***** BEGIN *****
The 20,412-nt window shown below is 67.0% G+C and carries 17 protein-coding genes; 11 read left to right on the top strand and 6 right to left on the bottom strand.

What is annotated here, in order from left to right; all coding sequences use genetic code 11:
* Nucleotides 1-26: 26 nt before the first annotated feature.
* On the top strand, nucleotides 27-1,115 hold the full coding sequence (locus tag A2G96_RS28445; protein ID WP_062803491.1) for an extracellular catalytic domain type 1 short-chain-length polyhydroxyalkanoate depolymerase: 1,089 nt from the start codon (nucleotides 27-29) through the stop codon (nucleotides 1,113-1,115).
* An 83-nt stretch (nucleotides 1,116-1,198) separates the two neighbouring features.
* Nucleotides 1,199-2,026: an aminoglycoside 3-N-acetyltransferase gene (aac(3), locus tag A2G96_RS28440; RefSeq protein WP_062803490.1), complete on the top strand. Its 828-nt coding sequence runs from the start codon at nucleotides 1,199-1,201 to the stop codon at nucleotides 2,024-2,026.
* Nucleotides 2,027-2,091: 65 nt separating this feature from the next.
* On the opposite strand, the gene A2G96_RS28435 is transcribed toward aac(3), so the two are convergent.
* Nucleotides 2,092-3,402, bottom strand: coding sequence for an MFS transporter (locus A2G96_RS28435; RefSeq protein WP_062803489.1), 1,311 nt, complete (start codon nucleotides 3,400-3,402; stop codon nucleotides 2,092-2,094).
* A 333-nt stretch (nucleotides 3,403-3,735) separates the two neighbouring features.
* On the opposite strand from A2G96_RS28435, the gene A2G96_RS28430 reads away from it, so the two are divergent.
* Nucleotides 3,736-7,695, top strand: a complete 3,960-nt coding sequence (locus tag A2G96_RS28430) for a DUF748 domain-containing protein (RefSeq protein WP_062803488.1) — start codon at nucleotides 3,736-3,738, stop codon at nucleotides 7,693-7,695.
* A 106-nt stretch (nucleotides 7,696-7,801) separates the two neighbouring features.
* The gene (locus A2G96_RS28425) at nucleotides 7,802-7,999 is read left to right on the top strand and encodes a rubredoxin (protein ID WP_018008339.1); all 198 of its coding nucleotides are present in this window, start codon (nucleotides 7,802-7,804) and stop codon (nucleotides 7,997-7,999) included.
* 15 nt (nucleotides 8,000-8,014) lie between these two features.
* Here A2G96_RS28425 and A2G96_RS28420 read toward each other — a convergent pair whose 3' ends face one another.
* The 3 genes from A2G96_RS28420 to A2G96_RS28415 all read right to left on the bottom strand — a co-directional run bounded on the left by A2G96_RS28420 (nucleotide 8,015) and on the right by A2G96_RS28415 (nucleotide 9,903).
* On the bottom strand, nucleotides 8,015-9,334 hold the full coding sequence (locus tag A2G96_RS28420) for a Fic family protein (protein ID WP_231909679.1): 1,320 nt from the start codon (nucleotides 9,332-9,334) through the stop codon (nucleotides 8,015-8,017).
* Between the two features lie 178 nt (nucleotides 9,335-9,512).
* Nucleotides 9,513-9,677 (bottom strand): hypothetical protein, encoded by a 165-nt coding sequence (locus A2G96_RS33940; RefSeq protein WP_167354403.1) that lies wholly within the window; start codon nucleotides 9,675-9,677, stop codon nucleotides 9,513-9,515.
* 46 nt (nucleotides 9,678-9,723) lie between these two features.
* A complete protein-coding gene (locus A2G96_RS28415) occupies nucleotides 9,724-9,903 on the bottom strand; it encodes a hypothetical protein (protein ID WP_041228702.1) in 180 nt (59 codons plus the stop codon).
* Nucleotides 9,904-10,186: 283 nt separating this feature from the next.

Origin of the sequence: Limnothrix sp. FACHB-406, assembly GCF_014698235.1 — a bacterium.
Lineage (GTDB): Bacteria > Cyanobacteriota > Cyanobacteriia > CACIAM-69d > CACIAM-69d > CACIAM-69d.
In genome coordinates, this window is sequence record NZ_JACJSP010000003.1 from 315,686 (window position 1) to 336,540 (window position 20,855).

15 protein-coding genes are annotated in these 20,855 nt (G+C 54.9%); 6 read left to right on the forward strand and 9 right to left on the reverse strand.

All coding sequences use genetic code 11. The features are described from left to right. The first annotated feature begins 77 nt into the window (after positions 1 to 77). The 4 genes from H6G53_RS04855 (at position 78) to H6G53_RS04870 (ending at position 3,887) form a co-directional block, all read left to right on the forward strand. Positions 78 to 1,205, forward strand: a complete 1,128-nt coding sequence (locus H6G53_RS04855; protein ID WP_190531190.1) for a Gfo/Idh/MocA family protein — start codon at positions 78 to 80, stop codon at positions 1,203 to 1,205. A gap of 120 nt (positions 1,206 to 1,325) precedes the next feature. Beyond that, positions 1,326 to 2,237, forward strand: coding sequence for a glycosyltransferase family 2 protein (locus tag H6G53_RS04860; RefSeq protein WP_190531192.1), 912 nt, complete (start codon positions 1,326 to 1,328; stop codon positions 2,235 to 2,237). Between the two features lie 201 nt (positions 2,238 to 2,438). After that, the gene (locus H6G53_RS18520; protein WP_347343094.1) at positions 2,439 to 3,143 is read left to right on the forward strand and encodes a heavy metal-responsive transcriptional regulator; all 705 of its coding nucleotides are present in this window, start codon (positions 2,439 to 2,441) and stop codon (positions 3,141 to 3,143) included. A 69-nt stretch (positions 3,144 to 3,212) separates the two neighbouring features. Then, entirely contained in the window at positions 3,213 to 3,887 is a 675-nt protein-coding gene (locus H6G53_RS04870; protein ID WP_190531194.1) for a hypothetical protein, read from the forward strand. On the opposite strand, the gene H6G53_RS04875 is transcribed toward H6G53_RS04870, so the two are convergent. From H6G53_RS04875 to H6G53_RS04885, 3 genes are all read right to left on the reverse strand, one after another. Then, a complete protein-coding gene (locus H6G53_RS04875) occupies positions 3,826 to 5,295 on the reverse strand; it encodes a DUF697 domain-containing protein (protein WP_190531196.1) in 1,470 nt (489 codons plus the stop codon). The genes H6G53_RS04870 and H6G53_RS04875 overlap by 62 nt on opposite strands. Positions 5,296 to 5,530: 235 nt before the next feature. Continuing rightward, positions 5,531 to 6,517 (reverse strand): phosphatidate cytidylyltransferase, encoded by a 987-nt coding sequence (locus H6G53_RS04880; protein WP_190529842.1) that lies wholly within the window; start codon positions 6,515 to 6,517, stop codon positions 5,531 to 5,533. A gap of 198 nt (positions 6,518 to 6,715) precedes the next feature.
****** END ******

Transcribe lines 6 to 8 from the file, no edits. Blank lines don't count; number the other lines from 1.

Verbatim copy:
* Nucleotides 1,199-2,026: an aminoglycoside 3-N-acetyltransferase gene (aac(3), locus tag A2G96_RS28440; RefSeq protein WP_062803490.1), complete on the top strand. Its 828-nt coding sequence runs from the start codon at nucleotides 1,199-1,201 to the stop codon at nucleotides 2,024-2,026.
* Nucleotides 2,027-2,091: 65 nt separating this feature from the next.
* On the opposite strand, the gene A2G96_RS28435 is transcribed toward aac(3), so the two are convergent.